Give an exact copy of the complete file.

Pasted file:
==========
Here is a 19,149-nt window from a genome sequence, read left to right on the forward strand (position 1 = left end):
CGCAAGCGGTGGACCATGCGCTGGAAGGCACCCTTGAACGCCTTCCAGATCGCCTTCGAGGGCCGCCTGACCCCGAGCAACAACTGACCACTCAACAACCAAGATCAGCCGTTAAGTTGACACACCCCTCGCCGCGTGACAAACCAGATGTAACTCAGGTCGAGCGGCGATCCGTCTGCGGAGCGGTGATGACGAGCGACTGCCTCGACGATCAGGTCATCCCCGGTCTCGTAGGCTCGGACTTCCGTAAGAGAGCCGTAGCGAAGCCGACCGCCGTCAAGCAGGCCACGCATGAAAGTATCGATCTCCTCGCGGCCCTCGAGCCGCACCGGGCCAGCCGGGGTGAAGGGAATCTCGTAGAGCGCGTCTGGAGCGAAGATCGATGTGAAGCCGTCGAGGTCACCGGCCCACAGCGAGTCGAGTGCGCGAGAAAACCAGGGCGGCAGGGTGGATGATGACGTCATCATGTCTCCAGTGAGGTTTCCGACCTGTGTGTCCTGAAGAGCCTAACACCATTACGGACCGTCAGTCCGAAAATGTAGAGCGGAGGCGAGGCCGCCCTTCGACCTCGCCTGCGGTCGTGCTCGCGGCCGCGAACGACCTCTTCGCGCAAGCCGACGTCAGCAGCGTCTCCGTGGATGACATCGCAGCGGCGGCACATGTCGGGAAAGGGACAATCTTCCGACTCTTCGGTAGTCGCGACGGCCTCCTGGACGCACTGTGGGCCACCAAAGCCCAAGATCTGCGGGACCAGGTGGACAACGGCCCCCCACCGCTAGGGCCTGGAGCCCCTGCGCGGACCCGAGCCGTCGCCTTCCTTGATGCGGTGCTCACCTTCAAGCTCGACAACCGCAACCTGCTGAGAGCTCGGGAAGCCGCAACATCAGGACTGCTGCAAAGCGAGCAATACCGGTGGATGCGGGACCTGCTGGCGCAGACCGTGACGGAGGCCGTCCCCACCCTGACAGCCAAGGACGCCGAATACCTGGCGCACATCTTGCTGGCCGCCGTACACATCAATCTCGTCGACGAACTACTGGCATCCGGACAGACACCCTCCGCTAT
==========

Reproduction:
Here is a 19,149-nt window from a genome sequence, read left to right on the forward strand (position 1 = left end):
CGCAAGCGGTGGACCATGCGCTGGAAGGCACCCTTGAACGCCTTCCAGATCGCCTTCGAGGGCCGCCTGACCCCGAGCAACAACTGACCACTCAACAACCAAGATCAGCCGTTAAGTTGACACACCCCTCGCCGCGTGACAAACCAGATGTAACTCAGGTCGAGCGGCGATCCGTCTGCGGAGCGGTGATGACGAGCGACTGCCTCGACGATCAGGTCATCCCCGGTCTCGTAGGCTCGGACTTCCGTAAGAGAGCCGTAGCGAAGCCGACCGCCGTCAAGCAGGCCACGCATGAAAGTATCGATCTCCTCGCGGCCCTCGAGCCGCACCGGGCCAGCCGGGGTGAAGGGAATCTCGTAGAGCGCGTCTGGAGCGAAGATCGATGTGAAGCCGTCGAGGTCACCGGCCCACAGCGAGTCGAGTGCGCGAGAAAACCAGGGCGGCAGGGTGGATGATGACGTCATCATGTCTCCAGTGAGGTTTCCGACCTGTGTGTCCTGAAGAGCCTAACACCATTACGGACCGTCAGTCCGAAAATGTAGAGCGGAGGCGAGGCCGCCCTTCGACCTCGCCTGCGGTCGTGCTCGCGGCCGCGAACGACCTCTTCGCGCAAGCCGACGTCAGCAGCGTCTCCGTGGATGACATCGCAGCGGCGGCACATGTCGGGAAAGGGACAATCTTCCGACTCTTCGGTAGTCGCGACGGCCTCCTGGACGCACTGTGGGCCACCAAAGCCCAAGATCTGCGGGACCAGGTGGACAACGGCCCCCCACCGCTAGGGCCTGGAGCCCCTGCGCGGACCCGAGCCGTCGCCTTCCTTGATGCGGTGCTCACCTTCAAGCTCGACAACCGCAACCTGCTGAGAGCTCGGGAAGCCGCAACATCAGGACTGCTGCAAAGCGAGCAATACCGGTGGATGCGGGACCTGCTGGCGCAGACCGTGACGGAGGCCGTCCCCACCCTGACAGCCAAGGACGCCGAATACCTGGCGCACATCTTGCTGGCCGCCGTACACATCAATCTCGTCGACGAACTACTGGCATCCGGACAGACACCCTCCGCTAT